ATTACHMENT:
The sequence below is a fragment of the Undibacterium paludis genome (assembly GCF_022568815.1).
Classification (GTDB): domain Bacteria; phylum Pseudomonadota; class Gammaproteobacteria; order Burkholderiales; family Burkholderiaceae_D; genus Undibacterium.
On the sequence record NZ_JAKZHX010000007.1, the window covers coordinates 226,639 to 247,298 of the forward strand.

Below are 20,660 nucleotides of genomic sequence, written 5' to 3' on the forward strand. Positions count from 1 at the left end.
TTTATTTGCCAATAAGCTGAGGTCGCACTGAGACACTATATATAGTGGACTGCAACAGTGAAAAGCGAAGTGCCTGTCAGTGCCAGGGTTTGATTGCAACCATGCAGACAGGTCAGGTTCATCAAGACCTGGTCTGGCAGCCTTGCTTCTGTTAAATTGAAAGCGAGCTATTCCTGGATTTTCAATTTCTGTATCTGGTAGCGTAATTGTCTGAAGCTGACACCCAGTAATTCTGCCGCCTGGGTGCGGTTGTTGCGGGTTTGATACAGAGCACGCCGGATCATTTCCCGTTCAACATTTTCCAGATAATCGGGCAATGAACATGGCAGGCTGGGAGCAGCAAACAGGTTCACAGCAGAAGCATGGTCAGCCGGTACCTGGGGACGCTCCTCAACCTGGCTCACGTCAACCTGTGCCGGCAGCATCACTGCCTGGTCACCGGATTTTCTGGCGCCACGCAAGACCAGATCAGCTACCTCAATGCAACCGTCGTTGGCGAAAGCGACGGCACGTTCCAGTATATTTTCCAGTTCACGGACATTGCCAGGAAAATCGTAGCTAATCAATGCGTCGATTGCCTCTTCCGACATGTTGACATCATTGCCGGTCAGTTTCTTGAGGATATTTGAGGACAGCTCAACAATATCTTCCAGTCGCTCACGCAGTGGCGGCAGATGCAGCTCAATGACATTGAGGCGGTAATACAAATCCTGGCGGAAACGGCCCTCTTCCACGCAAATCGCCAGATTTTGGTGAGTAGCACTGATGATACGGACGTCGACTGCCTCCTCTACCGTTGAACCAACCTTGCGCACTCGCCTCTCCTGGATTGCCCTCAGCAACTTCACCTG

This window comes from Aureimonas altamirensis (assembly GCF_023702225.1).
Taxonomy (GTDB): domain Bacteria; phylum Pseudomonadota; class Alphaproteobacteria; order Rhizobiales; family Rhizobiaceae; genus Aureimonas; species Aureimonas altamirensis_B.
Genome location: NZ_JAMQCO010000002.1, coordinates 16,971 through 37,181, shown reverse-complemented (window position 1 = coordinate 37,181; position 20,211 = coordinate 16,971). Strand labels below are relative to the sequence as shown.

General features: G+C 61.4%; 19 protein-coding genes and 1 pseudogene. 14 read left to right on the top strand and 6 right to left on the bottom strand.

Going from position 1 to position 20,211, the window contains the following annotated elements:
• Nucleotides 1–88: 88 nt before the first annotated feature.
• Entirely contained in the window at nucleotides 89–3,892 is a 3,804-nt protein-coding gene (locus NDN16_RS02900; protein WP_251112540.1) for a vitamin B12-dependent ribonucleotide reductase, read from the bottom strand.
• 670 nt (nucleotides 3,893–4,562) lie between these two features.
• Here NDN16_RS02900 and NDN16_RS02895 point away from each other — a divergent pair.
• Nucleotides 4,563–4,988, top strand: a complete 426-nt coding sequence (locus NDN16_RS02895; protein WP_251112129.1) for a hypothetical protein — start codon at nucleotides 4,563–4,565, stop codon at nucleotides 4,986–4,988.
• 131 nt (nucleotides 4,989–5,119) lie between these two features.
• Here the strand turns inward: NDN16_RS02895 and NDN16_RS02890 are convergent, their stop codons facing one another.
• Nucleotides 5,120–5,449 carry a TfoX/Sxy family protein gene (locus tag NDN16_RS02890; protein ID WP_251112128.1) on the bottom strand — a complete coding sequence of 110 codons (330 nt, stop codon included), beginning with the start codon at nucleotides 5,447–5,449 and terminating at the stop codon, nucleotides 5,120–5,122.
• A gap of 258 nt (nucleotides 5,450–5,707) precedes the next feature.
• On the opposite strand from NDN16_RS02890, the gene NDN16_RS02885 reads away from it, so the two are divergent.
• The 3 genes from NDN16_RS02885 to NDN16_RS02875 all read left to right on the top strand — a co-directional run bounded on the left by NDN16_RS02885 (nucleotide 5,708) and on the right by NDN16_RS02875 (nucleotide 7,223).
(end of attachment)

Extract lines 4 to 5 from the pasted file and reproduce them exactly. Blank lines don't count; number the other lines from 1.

Below are 20,660 nucleotides of genomic sequence, written 5' to 3' on the forward strand. Positions count from 1 at the left end.
TTTATTTGCCAATAAGCTGAGGTCGCACTGAGACACTATATATAGTGGACTGCAACAGTGAAAAGCGAAGTGCCTGTCAGTGCCAGGGTTTGATTGCAACCATGCAGACAGGTCAGGTTCATCAAGACCTGGTCTGGCAGCCTTGCTTCTGTTAAATTGAAAGCGAGCTATTCCTGGATTTTCAATTTCTGTATCTGGTAGCGTAATTGTCTGAAGCTGACACCCAGTAATTCTGCCGCCTGGGTGCGGTTGTTGCGGGTTTGATACAGAGCACGCCGGATCATTTCCCGTTCAACATTTTCCAGATAATCGGGCAATGAACATGGCAGGCTGGGAGCAGCAAACAGGTTCACAGCAGAAGCATGGTCAGCCGGTACCTGGGGACGCTCCTCAACCTGGCTCACGTCAACCTGTGCCGGCAGCATCACTGCCTGGTCACCGGATTTTCTGGCGCCACGCAAGACCAGATCAGCTACCTCAATGCAACCGTCGTTGGCGAAAGCGACGGCACGTTCCAGTATATTTTCCAGTTCACGGACATTGCCAGGAAAATCGTAGCTAATCAATGCGTCGATTGCCTCTTCCGACATGTTGACATCATTGCCGGTCAGTTTCTTGAGGATATTTGAGGACAGCTCAACAATATCTTCCAGTCGCTCACGCAGTGGCGGCAGATGCAGCTCAATGACATTGAGGCGGTAATACAAATCCTGGCGGAAACGGCCCTCTTCCACGCAAATCGCCAGATTTTGGTGAGTAGCACTGATGATACGGACGTCGACTGCCTCCTCTACCGTTGAACCAACCTTGCGCACTCGCCTCTCCTGGATTGCCCTCAGCAACTTCACCTG